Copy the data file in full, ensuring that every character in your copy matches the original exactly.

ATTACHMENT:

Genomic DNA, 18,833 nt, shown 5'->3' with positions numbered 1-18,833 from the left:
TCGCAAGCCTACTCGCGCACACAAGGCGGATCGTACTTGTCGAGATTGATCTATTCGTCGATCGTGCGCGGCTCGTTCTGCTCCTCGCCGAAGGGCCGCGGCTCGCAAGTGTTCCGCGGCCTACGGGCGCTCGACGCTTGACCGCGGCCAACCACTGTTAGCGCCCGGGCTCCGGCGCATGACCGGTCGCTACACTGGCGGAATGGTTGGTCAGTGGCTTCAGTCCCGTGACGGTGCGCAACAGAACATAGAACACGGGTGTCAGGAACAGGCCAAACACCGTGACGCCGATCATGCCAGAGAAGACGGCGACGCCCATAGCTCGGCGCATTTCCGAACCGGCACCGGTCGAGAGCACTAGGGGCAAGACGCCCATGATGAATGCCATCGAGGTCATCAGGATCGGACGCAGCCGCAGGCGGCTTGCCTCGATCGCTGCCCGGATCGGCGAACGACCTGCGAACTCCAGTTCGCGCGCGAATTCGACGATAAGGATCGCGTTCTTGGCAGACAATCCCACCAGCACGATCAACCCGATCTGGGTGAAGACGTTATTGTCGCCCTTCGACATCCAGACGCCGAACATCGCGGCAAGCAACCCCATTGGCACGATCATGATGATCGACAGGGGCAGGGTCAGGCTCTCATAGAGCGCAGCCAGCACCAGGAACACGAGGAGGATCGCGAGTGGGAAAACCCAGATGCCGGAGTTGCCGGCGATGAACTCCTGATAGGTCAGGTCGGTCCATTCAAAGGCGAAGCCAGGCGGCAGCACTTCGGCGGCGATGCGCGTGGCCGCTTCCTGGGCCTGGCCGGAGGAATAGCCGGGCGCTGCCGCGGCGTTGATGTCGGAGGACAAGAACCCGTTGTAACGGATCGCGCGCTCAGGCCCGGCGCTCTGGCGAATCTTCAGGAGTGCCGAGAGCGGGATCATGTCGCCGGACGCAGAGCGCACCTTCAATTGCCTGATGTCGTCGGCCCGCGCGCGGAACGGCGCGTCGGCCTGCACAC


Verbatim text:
Genomic DNA, 18,833 nt, shown 5'->3' with positions numbered 1-18,833 from the left:
TCGCAAGCCTACTCGCGCACACAAGGCGGATCGTACTTGTCGAGATTGATCTATTCGTCGATCGTGCGCGGCTCGTTCTGCTCCTCGCCGAAGGGCCGCGGCTCGCAAGTGTTCCGCGGCCTACGGGCGCTCGACGCTTGACCGCGGCCAACCACTGTTAGCGCCCGGGCTCCGGCGCATGACCGGTCGCTACACTGGCGGAATGGTTGGTCAGTGGCTTCAGTCCCGTGACGGTGCGCAACAGAACATAGAACACGGGTGTCAGGAACAGGCCAAACACCGTGACGCCGATCATGCCAGAGAAGACGGCGACGCCCATAGCTCGGCGCATTTCCGAACCGGCACCGGTCGAGAGCACTAGGGGCAAGACGCCCATGATGAATGCCATCGAGGTCATCAGGATCGGACGCAGCCGCAGGCGGCTTGCCTCGATCGCTGCCCGGATCGGCGAACGACCTGCGAACTCCAGTTCGCGCGCGAATTCGACGATAAGGATCGCGTTCTTGGCAGACAATCCCACCAGCACGATCAACCCGATCTGGGTGAAGACGTTATTGTCGCCCTTCGACATCCAGACGCCGAACATCGCGGCAAGCAACCCCATTGGCACGATCATGATGATCGACAGGGGCAGGGTCAGGCTCTCATAGAGCGCAGCCAGCACCAGGAACACGAGGAGGATCGCGAGTGGGAAAACCCAGATGCCGGAGTTGCCGGCGATGAACTCCTGATAGGTCAGGTCGGTCCATTCAAAGGCGAAGCCAGGCGGCAGCACTTCGGCGGCGATGCGCGTGGCCGCTTCCTGGGCCTGGCCGGAGGAATAGCCGGGCGCTGCCGCGGCGTTGATGTCGGAGGACAAGAACCCGTTGTAACGGATCGCGCGCTCAGGCCCGGCGCTCTGGCGAATCTTCAGGAGTGCCGAGAGCGGGATCATGTCGCCGGACGCAGAGCGCACCTTCAATTGCCTGATGTCGTCGGCCCGCGCGCGGAACGGCGCGTCGGCCTGCACAC